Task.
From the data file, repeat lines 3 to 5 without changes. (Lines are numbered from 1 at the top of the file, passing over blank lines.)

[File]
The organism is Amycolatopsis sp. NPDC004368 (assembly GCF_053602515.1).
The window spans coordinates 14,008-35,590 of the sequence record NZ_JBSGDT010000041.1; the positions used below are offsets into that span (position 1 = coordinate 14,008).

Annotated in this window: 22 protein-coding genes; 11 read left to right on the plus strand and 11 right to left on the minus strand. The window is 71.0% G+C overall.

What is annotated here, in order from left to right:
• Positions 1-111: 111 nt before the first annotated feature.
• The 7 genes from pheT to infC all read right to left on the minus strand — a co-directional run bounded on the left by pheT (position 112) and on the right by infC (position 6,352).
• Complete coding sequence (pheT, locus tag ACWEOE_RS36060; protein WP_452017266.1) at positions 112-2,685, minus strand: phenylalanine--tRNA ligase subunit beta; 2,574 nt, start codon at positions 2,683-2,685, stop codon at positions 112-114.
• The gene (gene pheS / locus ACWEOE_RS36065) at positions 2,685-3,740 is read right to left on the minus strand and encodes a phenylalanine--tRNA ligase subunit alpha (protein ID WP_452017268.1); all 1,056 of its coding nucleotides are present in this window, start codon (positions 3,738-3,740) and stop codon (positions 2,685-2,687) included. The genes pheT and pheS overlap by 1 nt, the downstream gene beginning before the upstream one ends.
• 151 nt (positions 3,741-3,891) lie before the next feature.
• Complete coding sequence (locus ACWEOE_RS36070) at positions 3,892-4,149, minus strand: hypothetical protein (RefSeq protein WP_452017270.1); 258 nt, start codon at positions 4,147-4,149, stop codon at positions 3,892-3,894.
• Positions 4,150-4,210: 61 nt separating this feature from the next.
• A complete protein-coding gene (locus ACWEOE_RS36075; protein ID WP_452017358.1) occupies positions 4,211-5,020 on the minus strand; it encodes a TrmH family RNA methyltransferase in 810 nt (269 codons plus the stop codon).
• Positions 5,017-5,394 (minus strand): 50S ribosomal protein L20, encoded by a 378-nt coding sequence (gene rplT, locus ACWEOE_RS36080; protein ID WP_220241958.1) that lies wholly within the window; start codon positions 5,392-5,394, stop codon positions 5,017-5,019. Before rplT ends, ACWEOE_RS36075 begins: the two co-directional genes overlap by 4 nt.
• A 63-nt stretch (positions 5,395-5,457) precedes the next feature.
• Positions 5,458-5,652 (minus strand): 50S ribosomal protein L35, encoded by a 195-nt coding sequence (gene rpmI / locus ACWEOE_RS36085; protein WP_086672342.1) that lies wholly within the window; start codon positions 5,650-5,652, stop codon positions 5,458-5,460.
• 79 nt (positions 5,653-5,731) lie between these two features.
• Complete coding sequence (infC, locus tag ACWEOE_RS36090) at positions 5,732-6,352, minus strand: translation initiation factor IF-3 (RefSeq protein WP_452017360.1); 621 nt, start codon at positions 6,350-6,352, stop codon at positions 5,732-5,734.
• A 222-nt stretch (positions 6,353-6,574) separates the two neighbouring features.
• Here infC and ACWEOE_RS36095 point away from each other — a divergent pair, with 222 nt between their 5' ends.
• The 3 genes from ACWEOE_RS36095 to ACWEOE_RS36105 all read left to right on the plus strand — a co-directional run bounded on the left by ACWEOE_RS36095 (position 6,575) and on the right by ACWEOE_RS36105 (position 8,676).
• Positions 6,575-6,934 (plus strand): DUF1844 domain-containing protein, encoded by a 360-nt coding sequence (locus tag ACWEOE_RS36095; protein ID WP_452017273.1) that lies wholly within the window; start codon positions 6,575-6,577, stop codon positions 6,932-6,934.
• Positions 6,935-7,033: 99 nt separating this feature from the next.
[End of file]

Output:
Annotated in this window: 22 protein-coding genes; 11 read left to right on the plus strand and 11 right to left on the minus strand. The window is 71.0% G+C overall.

What is annotated here, in order from left to right:
• Positions 1-111: 111 nt before the first annotated feature.